He uses the word sauntering advisedly; he thinks the term is “beautifully derived” from the French Sainte-Terre or Holy Land. For Thoreau, the verb to saunter not only carries connotations of slowness and aimlessness, but it is also rooted in the idea of finding a promised land, a sacred place. For him, making such a discovery is the end of all walking. He believed that every walk is a kind of pilgrimage or crusade, which, in its most perfect form, will result in a spiritual transformation.
In this sense, the practice of taking long walks has little to do with achieving cardio-vascular fitness. If you’re walking merely to promote your physical well-being, then you’re missing the point. “If you would get exercise,” says Thoreau, “go in search of the springs of life.”
For Thoreau, walking was a form of meditation, or what some people today call mindfulness. We must all “walk like the camel,” he declares, “which is said to be the only beast which ruminates when walking.” What shall we ruminate on? We must first empty our minds of all their worries, of all those “worldly engagements.” Then we have to focus completely on what we see in the present moment, to the exclusion of everything else. “Above all, we cannot afford not to live in the present. He is blessed over all mortals who loses no moment of the passing life in remembering the past.” Thoreau’s walks inevitably took him into the woods. To appreciate his immediate surroundings, he had to clear his mind of other places and of the people who inhabited them. “What business have I in the woods,” he wondered, “if I am thinking of something out of the woods?”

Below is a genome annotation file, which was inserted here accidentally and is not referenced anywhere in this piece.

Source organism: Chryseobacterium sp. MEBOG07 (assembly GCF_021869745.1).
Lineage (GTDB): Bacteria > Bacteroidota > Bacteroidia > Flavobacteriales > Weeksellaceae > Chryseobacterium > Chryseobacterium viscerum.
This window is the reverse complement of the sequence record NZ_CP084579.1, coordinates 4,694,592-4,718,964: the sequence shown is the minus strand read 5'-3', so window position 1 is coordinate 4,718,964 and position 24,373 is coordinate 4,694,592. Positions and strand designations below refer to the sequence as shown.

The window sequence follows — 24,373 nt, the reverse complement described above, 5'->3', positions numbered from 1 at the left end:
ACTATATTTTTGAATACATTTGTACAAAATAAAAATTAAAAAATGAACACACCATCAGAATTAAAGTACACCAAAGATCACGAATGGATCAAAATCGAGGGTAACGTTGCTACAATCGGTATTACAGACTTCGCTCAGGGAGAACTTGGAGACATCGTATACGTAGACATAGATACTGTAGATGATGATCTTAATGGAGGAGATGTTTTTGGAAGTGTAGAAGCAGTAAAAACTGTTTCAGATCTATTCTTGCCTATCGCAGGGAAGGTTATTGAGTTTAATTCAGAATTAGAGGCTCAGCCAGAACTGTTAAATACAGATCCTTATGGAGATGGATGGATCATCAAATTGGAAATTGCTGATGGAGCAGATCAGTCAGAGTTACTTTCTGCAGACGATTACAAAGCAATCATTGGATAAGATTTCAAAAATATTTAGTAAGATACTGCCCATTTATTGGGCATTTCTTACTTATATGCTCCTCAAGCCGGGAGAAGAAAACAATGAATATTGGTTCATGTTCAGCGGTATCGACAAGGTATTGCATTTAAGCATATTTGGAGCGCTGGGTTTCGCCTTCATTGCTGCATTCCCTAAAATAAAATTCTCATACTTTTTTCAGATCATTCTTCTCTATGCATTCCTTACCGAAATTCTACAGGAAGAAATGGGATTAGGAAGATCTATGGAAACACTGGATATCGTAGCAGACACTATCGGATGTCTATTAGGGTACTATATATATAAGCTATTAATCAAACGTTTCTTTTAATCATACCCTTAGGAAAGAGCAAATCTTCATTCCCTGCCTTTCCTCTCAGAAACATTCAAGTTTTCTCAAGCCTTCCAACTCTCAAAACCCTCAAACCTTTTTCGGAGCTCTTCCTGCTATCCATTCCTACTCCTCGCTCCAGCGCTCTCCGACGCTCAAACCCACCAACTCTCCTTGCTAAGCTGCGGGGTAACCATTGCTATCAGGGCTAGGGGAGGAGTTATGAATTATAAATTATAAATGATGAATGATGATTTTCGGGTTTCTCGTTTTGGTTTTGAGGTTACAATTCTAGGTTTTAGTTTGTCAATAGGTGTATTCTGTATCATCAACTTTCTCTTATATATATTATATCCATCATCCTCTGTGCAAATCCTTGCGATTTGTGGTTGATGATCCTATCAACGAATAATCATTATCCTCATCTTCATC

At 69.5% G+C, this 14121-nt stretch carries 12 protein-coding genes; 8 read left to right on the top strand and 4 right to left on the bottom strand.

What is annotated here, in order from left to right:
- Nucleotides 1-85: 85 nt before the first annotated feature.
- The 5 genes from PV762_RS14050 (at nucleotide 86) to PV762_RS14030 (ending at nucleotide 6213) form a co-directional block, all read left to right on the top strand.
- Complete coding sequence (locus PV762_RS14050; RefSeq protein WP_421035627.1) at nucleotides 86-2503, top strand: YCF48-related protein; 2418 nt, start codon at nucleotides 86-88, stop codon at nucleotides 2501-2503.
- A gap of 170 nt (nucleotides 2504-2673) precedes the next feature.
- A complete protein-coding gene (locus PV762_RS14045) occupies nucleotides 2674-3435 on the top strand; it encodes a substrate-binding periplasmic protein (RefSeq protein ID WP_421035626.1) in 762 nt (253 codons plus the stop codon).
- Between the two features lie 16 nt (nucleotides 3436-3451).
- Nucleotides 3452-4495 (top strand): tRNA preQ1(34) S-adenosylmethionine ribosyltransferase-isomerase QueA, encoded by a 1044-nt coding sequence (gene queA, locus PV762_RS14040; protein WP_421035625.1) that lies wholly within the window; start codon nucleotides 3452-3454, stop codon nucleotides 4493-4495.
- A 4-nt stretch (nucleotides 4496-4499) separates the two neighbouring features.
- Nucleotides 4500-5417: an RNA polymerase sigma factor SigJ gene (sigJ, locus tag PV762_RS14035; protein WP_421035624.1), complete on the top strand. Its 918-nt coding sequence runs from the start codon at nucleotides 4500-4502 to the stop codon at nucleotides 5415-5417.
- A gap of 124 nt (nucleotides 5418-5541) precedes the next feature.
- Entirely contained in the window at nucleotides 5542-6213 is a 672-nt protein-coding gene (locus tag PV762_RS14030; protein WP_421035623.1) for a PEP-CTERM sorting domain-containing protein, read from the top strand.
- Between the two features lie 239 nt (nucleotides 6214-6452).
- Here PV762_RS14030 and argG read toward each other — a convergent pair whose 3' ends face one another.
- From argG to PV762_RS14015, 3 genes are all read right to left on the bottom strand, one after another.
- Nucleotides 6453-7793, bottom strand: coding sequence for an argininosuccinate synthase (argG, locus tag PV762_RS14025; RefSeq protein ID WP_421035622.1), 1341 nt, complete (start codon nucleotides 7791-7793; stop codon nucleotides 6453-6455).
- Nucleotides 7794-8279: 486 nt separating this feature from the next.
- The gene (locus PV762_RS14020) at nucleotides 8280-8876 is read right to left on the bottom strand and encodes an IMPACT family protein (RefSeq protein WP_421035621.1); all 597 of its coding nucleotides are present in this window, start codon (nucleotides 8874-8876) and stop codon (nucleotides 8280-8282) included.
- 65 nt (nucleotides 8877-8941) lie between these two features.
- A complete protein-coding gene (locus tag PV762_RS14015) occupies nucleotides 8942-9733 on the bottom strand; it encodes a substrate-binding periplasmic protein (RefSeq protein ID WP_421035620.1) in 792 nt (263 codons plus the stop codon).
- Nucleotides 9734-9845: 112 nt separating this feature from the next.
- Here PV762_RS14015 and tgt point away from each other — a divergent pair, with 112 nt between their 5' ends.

In his use of terms such as Holy Land and blessed, Thoreau was consciously employing a Christian vocabulary to link the practice of walking to a certain type of spiritual development. This is even more evident when he speaks of the total commitment that a truly dedicated walker must make to “this noble art.” He paraphrases the Gospel reference to the need for abandoning one’s family if one wishes to discover the Kingdom of God. “If,” says Thoreau, “you are ready to leave father and mother, and brother and sister, and wife and child and friends, and never see them again… then you are ready for a walk.”
The Christian references that are sprinkled throughout the essay come to a head at the end in a wonderfully detailed image of light. Thoreau was an experienced public speaker at forums such as the Concord Lyceum, and his essays—see particularly the thundering works he wrote in support of the abolitionist John Brown—often took the form of speeches that followed many of the rules of classical rhetoric. “Walking,” for instance, ends with a peroration or summing up that starts off with what appears to be a casual reference to the weather: “We had a remarkable sunset one day last November.” What made it remarkable was the cast of light as the sun peeped through a bank of clouds just before it disappeared. The passage is so finely developed that it’s worth quoting at length. Note the way Thoreau uses superlatives to convey the otherworldliness, the supernatural quality of the light he saw.